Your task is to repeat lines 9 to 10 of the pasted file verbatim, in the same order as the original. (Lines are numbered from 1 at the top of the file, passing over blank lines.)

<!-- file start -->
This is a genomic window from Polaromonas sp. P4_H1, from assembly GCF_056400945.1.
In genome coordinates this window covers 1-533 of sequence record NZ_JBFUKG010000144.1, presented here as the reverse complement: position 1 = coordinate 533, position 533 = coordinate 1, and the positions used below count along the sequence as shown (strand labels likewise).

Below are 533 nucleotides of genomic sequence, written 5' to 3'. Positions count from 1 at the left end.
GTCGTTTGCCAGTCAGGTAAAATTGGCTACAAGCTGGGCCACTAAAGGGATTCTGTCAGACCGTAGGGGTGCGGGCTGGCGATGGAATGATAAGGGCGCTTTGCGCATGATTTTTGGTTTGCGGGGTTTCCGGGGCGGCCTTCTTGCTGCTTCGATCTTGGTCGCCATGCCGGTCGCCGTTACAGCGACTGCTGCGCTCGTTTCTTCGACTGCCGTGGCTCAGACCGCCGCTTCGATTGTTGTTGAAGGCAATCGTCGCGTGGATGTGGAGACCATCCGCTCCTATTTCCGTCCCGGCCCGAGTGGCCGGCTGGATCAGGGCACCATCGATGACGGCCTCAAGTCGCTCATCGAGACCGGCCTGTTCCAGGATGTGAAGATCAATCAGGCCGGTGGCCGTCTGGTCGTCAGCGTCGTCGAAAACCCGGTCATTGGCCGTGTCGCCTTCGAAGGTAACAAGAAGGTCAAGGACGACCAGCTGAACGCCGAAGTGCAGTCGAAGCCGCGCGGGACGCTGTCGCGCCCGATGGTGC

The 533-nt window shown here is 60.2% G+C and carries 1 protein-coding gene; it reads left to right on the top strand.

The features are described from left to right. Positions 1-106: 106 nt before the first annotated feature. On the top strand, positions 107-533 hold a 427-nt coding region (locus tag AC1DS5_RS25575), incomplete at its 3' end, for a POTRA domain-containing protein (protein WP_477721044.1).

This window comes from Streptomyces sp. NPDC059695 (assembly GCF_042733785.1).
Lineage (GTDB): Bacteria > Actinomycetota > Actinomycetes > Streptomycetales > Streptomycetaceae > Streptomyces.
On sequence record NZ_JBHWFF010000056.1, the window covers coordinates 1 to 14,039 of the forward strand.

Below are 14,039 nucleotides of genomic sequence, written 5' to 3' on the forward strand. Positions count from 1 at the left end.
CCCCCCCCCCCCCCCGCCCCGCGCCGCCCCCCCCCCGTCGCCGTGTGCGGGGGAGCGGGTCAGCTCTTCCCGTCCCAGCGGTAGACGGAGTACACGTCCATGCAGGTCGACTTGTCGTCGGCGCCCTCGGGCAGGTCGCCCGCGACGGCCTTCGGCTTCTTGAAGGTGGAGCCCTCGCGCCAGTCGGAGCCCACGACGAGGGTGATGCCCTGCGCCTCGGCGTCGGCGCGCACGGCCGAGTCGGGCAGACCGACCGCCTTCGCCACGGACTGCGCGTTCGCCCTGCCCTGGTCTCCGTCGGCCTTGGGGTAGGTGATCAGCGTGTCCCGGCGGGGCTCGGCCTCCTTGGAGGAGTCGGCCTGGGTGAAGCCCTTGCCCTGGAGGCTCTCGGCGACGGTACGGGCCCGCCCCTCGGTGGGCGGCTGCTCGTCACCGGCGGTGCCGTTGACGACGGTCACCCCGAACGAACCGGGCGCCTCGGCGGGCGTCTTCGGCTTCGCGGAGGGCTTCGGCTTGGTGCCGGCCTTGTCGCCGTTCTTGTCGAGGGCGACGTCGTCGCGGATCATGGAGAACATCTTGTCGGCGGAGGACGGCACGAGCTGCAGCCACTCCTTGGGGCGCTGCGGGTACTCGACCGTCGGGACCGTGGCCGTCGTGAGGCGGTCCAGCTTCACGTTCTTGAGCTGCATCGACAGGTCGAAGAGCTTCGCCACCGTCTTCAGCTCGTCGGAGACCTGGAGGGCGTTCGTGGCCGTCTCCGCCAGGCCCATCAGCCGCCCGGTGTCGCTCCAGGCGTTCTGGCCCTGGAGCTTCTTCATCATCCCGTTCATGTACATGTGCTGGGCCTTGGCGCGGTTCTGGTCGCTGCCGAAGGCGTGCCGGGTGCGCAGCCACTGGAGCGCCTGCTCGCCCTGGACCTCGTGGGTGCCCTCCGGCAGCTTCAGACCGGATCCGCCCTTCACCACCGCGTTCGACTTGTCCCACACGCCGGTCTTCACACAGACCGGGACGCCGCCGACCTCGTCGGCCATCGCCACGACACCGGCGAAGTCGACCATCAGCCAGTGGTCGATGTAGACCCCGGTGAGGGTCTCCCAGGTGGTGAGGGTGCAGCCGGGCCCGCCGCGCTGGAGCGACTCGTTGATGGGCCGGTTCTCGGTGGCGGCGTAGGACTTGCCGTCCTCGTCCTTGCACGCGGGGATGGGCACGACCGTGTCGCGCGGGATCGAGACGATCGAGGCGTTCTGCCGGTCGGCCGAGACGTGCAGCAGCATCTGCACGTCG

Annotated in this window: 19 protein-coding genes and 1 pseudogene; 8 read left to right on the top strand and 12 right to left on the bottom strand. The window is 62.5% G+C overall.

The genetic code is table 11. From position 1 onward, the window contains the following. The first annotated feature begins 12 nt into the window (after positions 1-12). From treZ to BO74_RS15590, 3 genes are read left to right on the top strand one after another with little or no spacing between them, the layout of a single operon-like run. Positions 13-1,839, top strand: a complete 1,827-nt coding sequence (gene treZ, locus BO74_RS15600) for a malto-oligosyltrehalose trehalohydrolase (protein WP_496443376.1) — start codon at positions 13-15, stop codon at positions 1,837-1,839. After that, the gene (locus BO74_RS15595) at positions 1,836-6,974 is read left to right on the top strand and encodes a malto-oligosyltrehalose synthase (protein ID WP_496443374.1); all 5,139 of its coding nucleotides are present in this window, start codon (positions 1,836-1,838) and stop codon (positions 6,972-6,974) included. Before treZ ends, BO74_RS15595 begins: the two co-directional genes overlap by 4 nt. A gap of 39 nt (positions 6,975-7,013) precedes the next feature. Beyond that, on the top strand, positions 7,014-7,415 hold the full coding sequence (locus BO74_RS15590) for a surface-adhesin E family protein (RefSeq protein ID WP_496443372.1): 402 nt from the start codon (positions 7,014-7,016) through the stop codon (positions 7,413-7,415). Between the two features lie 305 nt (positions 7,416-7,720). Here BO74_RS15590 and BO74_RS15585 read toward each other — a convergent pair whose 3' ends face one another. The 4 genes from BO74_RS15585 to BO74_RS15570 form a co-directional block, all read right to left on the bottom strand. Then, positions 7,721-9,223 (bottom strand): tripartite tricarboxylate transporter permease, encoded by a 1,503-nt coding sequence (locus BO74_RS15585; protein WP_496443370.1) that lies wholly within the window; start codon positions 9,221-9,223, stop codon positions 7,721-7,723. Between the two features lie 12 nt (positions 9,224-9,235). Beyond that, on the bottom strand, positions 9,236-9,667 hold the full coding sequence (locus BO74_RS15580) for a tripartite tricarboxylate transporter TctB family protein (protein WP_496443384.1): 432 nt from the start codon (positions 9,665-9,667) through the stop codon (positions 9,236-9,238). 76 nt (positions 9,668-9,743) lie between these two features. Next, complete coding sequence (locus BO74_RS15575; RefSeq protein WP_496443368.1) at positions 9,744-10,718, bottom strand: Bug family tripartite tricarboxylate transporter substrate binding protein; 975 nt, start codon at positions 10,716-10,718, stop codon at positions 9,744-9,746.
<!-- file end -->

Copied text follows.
On sequence record NZ_JBHWFF010000056.1, the window covers coordinates 1 to 14,039 of the forward strand.

Below are 14,039 nucleotides of genomic sequence, written 5' to 3' on the forward strand. Positions count from 1 at the left end.